A tale of two explanations: Enhancing human trust by explaining robot behavior

Mark Edmonds1, Feng Gao2, Hangxin Liu1, Xu Xie2, Siyuan Qi1, Brandon Rothrock 3, Yixin Zhu2, Ying Nian Wu2, Hongjing Lu2,4, Song-Chun Zhu1,2
1 Department of Computer Science, UCLA | 2 Department of Statistics, UCLA | 3 Jet Propulsion Lab, Caltech | 4 Department of Pyschology, UCLA


The ability to provide comprehensive explanations of chosen actions is a hallmark of intelligence. Lack of this ability impedes the general acceptance of AI and robot systems in critical tasks. This paper examines what forms of explanations best foster human trust in machines and proposes a framework in which explanations are generated from both functional and mechanistic perspectives. The robot system learns from human demonstrations to open medicine bottles using (i) an embodied haptic prediction model to extract knowledge from sensory feedback, (ii) a stochastic grammar model induced to capture the compositional structure of a multistep task, and (iii) an improved Earley parsing algorithm to jointly leverage both the haptic and grammar models. The robot system not only shows the ability to learn from human demonstrators but also succeeds in opening new, unseen bottles. Using different forms of explanations generated by the robot system, we conducted a psychological experiment to examine what forms of explanations best foster human trust in the robot. We found that comprehensive and real-time visualizations of the robot’s internal decisions were more effective in promoting human trust than explanations based on summary text descriptions. In addition, forms of explanation that are best suited to foster trust do not necessarily correspond to the model components contributing to the best task performance. This divergence shows a need for the robotics community to integrate model components to enhance both task execution and human trust in machines.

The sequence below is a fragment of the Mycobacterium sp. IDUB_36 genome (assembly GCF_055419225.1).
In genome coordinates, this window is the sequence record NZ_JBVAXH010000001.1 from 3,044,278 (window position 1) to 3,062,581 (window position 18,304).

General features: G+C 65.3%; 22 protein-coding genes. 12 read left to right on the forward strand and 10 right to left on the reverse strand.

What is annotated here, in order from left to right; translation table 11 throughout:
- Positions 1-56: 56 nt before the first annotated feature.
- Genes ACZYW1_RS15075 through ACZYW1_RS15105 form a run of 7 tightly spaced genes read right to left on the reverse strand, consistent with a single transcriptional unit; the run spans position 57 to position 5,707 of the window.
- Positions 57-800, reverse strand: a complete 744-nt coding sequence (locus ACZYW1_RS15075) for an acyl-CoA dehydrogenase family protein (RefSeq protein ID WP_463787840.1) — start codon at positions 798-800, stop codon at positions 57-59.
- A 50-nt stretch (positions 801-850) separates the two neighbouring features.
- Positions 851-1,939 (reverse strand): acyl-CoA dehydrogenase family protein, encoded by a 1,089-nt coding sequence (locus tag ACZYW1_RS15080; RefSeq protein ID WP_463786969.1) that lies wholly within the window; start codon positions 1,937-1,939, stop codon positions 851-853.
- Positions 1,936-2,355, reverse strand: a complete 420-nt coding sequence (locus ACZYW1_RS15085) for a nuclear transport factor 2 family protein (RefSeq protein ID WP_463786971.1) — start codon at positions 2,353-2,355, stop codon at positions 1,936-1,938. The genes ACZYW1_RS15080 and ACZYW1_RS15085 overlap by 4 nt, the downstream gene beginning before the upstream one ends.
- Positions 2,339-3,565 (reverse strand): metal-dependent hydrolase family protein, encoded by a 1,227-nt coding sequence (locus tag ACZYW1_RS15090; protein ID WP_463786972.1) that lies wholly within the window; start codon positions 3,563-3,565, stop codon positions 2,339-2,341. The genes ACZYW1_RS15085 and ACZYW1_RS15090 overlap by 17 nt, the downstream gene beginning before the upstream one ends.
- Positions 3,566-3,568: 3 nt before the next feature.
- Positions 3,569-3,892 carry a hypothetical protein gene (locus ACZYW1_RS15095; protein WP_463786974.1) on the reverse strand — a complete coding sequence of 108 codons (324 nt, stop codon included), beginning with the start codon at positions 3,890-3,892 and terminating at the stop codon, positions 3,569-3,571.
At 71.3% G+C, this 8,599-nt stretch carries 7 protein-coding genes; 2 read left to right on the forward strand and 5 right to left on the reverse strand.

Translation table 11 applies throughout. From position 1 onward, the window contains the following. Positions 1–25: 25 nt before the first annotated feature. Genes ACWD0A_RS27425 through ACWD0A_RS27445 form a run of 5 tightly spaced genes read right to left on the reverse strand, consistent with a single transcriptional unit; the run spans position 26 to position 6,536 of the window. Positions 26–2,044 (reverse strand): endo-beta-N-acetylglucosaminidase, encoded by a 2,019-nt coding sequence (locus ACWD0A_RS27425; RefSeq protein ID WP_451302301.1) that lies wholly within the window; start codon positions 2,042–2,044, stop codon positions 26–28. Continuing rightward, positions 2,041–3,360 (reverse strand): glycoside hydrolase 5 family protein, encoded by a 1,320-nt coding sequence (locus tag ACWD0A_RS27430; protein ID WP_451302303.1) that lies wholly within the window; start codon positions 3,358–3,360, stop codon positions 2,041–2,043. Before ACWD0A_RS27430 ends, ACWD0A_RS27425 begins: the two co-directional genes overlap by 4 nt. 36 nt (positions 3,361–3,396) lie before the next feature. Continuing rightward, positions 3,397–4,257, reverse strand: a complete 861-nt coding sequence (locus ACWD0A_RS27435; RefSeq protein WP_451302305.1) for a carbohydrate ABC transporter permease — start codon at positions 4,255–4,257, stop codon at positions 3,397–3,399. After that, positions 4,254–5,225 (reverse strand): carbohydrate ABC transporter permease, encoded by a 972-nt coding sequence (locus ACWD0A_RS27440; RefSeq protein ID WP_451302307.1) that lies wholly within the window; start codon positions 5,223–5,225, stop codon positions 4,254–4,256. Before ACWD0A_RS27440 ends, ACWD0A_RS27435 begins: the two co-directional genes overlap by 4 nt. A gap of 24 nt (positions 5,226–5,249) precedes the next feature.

Selected Figures

System architecture
Fig. 1 Overview of demonstration, learning, evaluation, and explainability. By observing human demonstrations, the robot learns, performs, and explains using both a symbolic representation and a haptic representation. (A) Fine-grained human manipulation data were collected using a tactile glove. On the basis of the human demonstrations, the model learns (B) symbolic representations by inducing a grammar model that encodes long-term task structure to generate mechanistic explanations and (C) embodied haptic representations using an autoencoder to bridge the human and robot sensory input in a common space, providing a functional explanation of robot action. These two components are integrated using (D) the GEP for action planning. These processes complement each other in both (E) improving robot performance and (F) generating effective explanations that foster human trust.
explanation panels over time
Fig. 5 Explanations generated by the symbolic planner and the haptic model. (A) Symbolic (mechanistic) and haptic (functional) explanations at a0 of the robot action sequence. (B to D) Explanations at times a2, a8, and a9, respectively, where ai refers to the ith action. Note that the red on the robot gripper’s palm indicates a large magnitude of force applied by the gripper, and green indicates no force; other values are interpolated. These explanations are provided in real time as the robot executes.



  title={A tale of two explanations: Enhancing human trust by explaining robot behavior},
  author={Edmonds, Mark and Gao, Feng and Liu, Hangxin and Xie, Xu and Qi, Siyuan and Rothrock, Brandon and and Zhu, Yixin and Wu, Ying Nian and Lu, Hongjing and Zhu, Song-Chun},
  journal={Science Robotics},

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